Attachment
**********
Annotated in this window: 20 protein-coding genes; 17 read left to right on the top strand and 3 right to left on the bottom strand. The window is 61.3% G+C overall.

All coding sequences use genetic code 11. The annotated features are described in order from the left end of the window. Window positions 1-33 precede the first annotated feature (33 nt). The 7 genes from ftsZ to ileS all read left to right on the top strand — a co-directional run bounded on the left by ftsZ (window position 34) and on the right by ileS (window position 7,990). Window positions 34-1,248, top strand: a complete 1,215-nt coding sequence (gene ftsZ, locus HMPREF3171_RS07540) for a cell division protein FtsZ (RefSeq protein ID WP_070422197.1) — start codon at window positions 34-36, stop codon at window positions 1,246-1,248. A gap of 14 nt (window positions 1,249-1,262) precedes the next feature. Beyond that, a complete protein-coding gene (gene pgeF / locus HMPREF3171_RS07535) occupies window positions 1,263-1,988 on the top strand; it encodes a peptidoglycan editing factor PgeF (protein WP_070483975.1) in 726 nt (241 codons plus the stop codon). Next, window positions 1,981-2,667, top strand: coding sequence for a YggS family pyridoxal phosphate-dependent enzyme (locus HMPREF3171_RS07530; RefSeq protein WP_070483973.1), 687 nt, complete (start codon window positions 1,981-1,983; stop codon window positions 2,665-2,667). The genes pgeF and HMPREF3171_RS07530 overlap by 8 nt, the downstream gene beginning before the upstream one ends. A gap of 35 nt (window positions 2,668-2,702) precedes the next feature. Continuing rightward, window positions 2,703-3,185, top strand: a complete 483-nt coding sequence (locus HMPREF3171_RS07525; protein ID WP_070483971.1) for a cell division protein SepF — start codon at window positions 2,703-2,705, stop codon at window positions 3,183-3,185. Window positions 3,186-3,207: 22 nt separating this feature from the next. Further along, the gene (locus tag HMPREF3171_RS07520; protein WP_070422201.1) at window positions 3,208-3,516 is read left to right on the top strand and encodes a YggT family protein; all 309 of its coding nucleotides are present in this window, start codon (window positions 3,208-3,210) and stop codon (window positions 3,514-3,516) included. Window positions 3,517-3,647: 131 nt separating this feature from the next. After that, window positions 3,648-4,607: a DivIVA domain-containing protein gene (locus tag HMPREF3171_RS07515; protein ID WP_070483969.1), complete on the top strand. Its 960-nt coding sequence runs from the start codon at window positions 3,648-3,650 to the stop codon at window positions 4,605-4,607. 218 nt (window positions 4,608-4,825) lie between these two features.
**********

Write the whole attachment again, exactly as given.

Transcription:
Annotated in this window: 20 protein-coding genes; 17 read left to right on the top strand and 3 right to left on the bottom strand. The window is 61.3% G+C overall.

All coding sequences use genetic code 11. The annotated features are described in order from the left end of the window. Window positions 1-33 precede the first annotated feature (33 nt). The 7 genes from ftsZ to ileS all read left to right on the top strand — a co-directional run bounded on the left by ftsZ (window position 34) and on the right by ileS (window position 7,990). Window positions 34-1,248, top strand: a complete 1,215-nt coding sequence (gene ftsZ, locus HMPREF3171_RS07540) for a cell division protein FtsZ (RefSeq protein ID WP_070422197.1) — start codon at window positions 34-36, stop codon at window positions 1,246-1,248. A gap of 14 nt (window positions 1,249-1,262) precedes the next feature. Beyond that, a complete protein-coding gene (gene pgeF / locus HMPREF3171_RS07535) occupies window positions 1,263-1,988 on the top strand; it encodes a peptidoglycan editing factor PgeF (protein WP_070483975.1) in 726 nt (241 codons plus the stop codon). Next, window positions 1,981-2,667, top strand: coding sequence for a YggS family pyridoxal phosphate-dependent enzyme (locus HMPREF3171_RS07530; RefSeq protein WP_070483973.1), 687 nt, complete (start codon window positions 1,981-1,983; stop codon window positions 2,665-2,667). The genes pgeF and HMPREF3171_RS07530 overlap by 8 nt, the downstream gene beginning before the upstream one ends. A gap of 35 nt (window positions 2,668-2,702) precedes the next feature. Continuing rightward, window positions 2,703-3,185, top strand: a complete 483-nt coding sequence (locus HMPREF3171_RS07525; protein ID WP_070483971.1) for a cell division protein SepF — start codon at window positions 2,703-2,705, stop codon at window positions 3,183-3,185. Window positions 3,186-3,207: 22 nt separating this feature from the next. Further along, the gene (locus tag HMPREF3171_RS07520; protein WP_070422201.1) at window positions 3,208-3,516 is read left to right on the top strand and encodes a YggT family protein; all 309 of its coding nucleotides are present in this window, start codon (window positions 3,208-3,210) and stop codon (window positions 3,514-3,516) included. Window positions 3,517-3,647: 131 nt separating this feature from the next. After that, window positions 3,648-4,607: a DivIVA domain-containing protein gene (locus tag HMPREF3171_RS07515; protein ID WP_070483969.1), complete on the top strand. Its 960-nt coding sequence runs from the start codon at window positions 3,648-3,650 to the stop codon at window positions 4,605-4,607. 218 nt (window positions 4,608-4,825) lie between these two features.